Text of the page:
Kingdom Holding's share offering was double oversubscribed despite religious edicts, attracting $2.3 billion.
A share offering by Prince Alwaleed bin Talal's Kingdom Holding attracted 8.53 billion riyals ($2.3 billion), more than double the amount the billionaire wanted as Saudi investors ignored religious edicts.
More than 1.25 million Saudis applied to buy shares in Kingdom's initial public offering of a 5% stake, or 315 million existing shares at 10.25 riyals each. The IPO valued the company overall at $17.2 billion.
Some clerics had issued edicts discouraging investors from buying shares in Kingdom, saying the company's investments in hotels and banks violated Islam's ban on usury and alcohol.
Similar denunciations have had little impact on previous Saudi initial public offerings.
Prince Alwaleed, a nephew of King Abdullah, was looking to raise 3.23 billion riyals in the IPO that closed on Wednesday. Half the offering was allocated to institutional investors.
"The response has been strong," Prince Alwaleed said in a statement on Sunday.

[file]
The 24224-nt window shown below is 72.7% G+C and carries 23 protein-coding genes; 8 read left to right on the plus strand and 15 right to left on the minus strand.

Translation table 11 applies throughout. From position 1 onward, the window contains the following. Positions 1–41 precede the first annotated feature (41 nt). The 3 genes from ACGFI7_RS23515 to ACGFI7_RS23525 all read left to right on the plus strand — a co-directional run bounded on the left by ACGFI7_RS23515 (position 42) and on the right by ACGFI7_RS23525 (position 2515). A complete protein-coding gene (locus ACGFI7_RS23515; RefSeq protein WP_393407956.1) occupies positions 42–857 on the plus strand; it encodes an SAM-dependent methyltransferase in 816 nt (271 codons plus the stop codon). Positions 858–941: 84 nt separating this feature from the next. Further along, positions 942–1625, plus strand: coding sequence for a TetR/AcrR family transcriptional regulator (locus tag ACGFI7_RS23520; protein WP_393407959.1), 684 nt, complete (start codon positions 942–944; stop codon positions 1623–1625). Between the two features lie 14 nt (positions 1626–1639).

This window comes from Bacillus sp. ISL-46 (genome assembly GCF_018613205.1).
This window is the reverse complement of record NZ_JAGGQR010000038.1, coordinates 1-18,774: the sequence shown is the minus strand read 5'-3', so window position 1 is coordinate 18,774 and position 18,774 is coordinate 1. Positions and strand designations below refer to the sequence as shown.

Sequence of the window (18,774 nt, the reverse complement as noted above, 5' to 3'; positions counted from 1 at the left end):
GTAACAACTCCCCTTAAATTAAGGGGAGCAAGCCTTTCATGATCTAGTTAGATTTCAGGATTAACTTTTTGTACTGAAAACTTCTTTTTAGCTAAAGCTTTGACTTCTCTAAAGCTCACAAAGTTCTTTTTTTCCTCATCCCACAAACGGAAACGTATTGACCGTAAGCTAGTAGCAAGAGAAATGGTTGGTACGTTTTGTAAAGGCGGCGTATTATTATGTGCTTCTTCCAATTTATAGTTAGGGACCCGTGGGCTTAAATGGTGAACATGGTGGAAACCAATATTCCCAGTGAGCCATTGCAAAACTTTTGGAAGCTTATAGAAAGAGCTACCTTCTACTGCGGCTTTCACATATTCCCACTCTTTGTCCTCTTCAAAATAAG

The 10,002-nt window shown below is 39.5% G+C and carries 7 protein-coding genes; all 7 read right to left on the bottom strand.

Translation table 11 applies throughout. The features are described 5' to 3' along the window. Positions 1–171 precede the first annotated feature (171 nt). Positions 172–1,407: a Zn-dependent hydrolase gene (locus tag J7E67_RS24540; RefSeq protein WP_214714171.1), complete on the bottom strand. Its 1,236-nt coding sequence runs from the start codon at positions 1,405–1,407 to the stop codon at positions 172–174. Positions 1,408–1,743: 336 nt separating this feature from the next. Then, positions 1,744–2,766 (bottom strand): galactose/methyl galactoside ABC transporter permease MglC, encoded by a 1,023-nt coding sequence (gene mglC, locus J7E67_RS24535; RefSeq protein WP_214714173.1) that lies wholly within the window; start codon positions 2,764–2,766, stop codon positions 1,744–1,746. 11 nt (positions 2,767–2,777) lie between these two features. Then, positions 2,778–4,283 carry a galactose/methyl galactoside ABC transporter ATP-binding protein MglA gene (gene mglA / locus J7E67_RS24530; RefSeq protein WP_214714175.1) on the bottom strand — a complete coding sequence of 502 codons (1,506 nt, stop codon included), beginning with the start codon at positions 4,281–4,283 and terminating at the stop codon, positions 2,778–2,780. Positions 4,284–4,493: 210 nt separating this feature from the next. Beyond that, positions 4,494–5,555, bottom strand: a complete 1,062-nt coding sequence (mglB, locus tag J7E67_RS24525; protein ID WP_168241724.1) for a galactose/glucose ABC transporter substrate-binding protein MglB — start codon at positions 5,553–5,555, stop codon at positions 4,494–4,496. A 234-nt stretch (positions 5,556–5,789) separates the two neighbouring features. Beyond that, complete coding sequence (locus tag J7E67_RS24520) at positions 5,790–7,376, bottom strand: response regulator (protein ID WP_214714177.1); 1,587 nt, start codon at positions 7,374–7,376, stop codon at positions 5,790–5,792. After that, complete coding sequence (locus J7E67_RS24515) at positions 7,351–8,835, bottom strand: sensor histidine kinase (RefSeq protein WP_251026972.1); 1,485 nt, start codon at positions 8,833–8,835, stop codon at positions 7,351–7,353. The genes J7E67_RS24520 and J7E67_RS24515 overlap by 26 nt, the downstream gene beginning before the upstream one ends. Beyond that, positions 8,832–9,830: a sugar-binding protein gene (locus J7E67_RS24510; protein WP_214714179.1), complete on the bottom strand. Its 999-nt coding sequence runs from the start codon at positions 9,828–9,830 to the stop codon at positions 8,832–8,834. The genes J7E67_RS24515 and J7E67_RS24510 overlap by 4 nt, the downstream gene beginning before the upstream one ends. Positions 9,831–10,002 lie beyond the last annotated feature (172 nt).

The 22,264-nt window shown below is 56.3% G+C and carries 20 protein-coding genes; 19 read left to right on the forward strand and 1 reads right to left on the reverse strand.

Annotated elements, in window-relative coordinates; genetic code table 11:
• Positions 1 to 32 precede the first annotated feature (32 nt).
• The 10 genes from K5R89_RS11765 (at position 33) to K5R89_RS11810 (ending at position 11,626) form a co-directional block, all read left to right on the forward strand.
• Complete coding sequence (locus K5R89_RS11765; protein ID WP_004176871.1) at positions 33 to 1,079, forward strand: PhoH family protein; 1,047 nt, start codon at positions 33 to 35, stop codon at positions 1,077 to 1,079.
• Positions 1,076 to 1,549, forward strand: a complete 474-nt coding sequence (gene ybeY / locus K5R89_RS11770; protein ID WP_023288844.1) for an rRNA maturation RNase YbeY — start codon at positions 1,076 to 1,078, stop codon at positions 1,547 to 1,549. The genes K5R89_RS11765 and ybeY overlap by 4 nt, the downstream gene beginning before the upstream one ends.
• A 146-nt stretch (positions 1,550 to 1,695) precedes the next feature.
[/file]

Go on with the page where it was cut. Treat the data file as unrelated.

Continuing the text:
Kingdom's IPO was priced at around 67 times 2006 earnings, more than four times the average for the Saudi bourse, on which it will be the fifth-largest stock.
Prince Alwaleed's stake in Kingdom, which had $24 billion in assets at the end of 2006, will fall to 93.5% after the sale. His son and daughter are also shareholders.
Alwaleed has made billions of dollars by investing in underperforming companies and is the world's 13th-richest person, according to Forbes magazine.
The grandson of Saudi Arabia's founder took his company public after a stock market crash halved the value of the Saudi bourse last year and diminished the appetite for IPOs in the world's biggest oil-exporting region.
Prince Alwaleed is Citigroup Inc.'s largest individual shareholder. Kingdom Holding's portfolio also includes shares of Time Warner Inc., Apple Computer Inc., Motorola Inc. and News Corporation Inc. as well as Savola Group, the Gulf's largest food company by market value.
The Saudi index dropped 52.53% last year and is off 5.4% so far in 2007, making it the worst performer among 13 Arab benchmarks tracked by Reuters.
finance news from the UAE and Gulf countries, follow us on Twitter and Linkedin, like us on Facebook and subscribe to our YouTube page, which is updated daily.